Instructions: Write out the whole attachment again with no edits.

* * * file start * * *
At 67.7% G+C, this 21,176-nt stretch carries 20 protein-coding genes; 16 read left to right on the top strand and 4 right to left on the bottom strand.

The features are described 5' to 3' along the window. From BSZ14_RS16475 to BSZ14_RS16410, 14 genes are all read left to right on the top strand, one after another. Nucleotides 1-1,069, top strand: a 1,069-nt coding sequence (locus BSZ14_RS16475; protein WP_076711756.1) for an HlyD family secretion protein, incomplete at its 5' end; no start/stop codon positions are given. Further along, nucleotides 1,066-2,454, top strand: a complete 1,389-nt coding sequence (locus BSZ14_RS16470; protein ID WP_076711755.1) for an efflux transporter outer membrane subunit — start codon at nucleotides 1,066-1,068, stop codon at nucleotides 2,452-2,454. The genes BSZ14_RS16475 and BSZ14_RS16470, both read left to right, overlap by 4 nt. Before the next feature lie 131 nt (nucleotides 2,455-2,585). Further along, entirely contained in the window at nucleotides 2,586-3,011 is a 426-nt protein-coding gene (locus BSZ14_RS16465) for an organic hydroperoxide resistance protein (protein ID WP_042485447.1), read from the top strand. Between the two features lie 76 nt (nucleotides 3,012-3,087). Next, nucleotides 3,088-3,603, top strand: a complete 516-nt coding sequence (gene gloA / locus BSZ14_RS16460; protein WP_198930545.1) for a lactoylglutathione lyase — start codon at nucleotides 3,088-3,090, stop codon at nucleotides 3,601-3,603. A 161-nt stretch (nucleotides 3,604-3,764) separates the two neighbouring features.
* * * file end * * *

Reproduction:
At 67.7% G+C, this 21,176-nt stretch carries 20 protein-coding genes; 16 read left to right on the top strand and 4 right to left on the bottom strand.

The features are described 5' to 3' along the window. From BSZ14_RS16475 to BSZ14_RS16410, 14 genes are all read left to right on the top strand, one after another. Nucleotides 1-1,069, top strand: a 1,069-nt coding sequence (locus BSZ14_RS16475; protein WP_076711756.1) for an HlyD family secretion protein, incomplete at its 5' end; no start/stop codon positions are given. Further along, nucleotides 1,066-2,454, top strand: a complete 1,389-nt coding sequence (locus BSZ14_RS16470; protein ID WP_076711755.1) for an efflux transporter outer membrane subunit — start codon at nucleotides 1,066-1,068, stop codon at nucleotides 2,452-2,454. The genes BSZ14_RS16475 and BSZ14_RS16470, both read left to right, overlap by 4 nt. Before the next feature lie 131 nt (nucleotides 2,455-2,585). Further along, entirely contained in the window at nucleotides 2,586-3,011 is a 426-nt protein-coding gene (locus BSZ14_RS16465) for an organic hydroperoxide resistance protein (protein ID WP_042485447.1), read from the top strand. Between the two features lie 76 nt (nucleotides 3,012-3,087). Next, nucleotides 3,088-3,603, top strand: a complete 516-nt coding sequence (gene gloA / locus BSZ14_RS16460; protein WP_198930545.1) for a lactoylglutathione lyase — start codon at nucleotides 3,088-3,090, stop codon at nucleotides 3,601-3,603. A 161-nt stretch (nucleotides 3,604-3,764) separates the two neighbouring features.